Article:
Dog training shouldn’t wait until you’re having behavior problems. If you get a new puppy, start from the beginning with professional training to give both you and your puppy the tools you need for a healthy relationship. Dog training is as much about teaching the owner how to interact with their new dog as it is about the dog learning to behave. Puppy training can start as early as eight weeks old. Trainers who offer puppy training programs may works specifically with dogs between the ages of 8 and 18 weeks old. Trainers can teach owners about potty training and how to deal with accidents, working with separation anxiety, and training your pooch out of destructive behaviors like chewing, biting and demand barking. Puppies will start to learn to walk on-leash and other basic skills.

    In addition to behavior training, socializing your puppy is an important part of dog training. Socializing your dog means they become comfortable and confident in a variety of settings and have a great foundation for becoming a well-adjusted adult dog. After your puppy has had the proper vaccinations, you can start to introduce it to a variety of different dogs and people in safe settings.

    Which dog training method is best?

    The best type of dog training for both you and your dog depends on the outcomes you hope to achieve. If you want your dog to learn agility training, go to someone who specializes in those techniques. Regardless of whether you want your dog to learn basic behavior or competitive-level tricks, the majority of dog training is actually about training the owner how to communicate with their dog. Most professional dog trainers agree that a model of training based on positive reinforcement breeds a happy, healthy, well-adjusted dog. The alternative to positive reinforcement training is using force or aggression techniques like physical punishment or shock-collar training to get the dog to do (or not do) a behavior. While the dog may learn how to behavior as you direct, it is also learning to communicate with force and aggression, and will in turn use those behaviors on other dogs (or people) that are smaller or weaker than it is. Before signing up with a dog trainer, meet with the trainer and ask for references. Watch the trainer interact with your dog, and make sure they treat your dog with patience and firm kindness. Ask them questions about their training methods:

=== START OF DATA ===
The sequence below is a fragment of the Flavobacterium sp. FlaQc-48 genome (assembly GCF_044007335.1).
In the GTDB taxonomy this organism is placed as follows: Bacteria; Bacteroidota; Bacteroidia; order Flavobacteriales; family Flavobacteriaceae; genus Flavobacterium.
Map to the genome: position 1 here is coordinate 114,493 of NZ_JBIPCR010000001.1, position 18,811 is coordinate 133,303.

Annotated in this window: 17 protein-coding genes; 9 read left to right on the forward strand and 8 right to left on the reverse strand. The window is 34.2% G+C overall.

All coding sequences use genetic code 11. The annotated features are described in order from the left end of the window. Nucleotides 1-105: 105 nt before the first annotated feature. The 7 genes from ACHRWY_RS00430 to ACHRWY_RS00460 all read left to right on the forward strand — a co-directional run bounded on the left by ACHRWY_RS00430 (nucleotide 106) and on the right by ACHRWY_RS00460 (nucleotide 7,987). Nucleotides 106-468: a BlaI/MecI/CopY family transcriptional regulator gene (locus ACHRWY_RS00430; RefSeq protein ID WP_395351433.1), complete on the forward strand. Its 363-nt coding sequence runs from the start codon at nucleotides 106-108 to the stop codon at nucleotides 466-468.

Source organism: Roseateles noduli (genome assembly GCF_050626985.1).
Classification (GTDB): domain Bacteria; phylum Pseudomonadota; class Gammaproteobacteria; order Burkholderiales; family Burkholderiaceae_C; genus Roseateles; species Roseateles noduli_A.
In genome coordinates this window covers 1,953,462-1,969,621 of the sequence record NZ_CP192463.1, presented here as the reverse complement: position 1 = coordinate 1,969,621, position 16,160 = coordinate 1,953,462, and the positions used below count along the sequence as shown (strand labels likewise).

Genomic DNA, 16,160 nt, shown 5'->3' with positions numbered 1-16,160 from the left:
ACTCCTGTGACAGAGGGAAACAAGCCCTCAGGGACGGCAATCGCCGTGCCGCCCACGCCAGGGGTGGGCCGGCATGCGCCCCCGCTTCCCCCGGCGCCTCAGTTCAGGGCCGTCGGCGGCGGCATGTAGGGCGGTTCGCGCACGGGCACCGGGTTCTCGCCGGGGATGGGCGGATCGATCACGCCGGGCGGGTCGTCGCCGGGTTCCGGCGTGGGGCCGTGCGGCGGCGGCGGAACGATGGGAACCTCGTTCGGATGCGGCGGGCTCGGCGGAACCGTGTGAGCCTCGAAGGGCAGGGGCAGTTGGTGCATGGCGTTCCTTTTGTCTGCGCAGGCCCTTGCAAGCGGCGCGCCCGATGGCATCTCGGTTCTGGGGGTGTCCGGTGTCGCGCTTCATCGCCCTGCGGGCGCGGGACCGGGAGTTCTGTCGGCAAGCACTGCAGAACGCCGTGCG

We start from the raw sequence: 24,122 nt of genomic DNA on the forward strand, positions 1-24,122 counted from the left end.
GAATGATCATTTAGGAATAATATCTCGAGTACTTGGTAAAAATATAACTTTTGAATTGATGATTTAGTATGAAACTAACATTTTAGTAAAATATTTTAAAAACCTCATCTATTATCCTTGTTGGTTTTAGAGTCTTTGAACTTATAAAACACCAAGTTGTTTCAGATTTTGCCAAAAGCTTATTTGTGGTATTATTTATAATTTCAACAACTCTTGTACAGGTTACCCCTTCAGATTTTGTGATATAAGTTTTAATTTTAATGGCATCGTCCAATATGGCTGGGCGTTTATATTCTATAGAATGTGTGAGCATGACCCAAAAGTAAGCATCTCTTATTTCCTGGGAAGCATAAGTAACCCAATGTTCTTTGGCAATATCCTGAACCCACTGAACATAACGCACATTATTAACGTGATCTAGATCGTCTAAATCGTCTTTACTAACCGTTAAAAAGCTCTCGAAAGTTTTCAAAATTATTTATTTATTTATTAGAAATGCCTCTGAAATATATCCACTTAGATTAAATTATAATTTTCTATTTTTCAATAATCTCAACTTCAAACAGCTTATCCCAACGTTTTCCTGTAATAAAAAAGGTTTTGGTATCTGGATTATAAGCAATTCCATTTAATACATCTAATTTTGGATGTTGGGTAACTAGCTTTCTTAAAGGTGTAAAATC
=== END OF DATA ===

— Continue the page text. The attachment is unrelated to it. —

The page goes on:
• What type of training methods do you use?
    • What is your background and training, and how did you become a dog trainer?
    • How long do you expect that we will work together before we achieve the results I’m after?

    How long does it take to train a puppy?

    Dog training depends on the dog and how much homework the dog owner is willing to put in. Puppy training is similar to dog training in that the onus of the work depends on the owner learning new ways to interact with their dog. For a quick crash course, you can opt for a single, two hour smart-start puppy training consultation to teach you the ins and outs of being a new dog parent. You can learn how to manage potty training and what to do if the puppy experiences separation anxiety. As long as you’re willing to work on dog training a little bit each day, your puppy will quickly learn these new behaviors. If you’re not confident about training your puppy yourself, you can enroll in a 6- to 8-week puppy training course, with weekly lessons touching on everything from bite control to obedience. Puppies usually need to be at least three months old for group training classes. If you want more intensive one-on-one work, you can opt for private lessons. Some behavior problems can be resolved in one session if the dog owner learns and can implement new skills. In the case of more serious issues, 3 to 10 private sessions can typically correct challenges.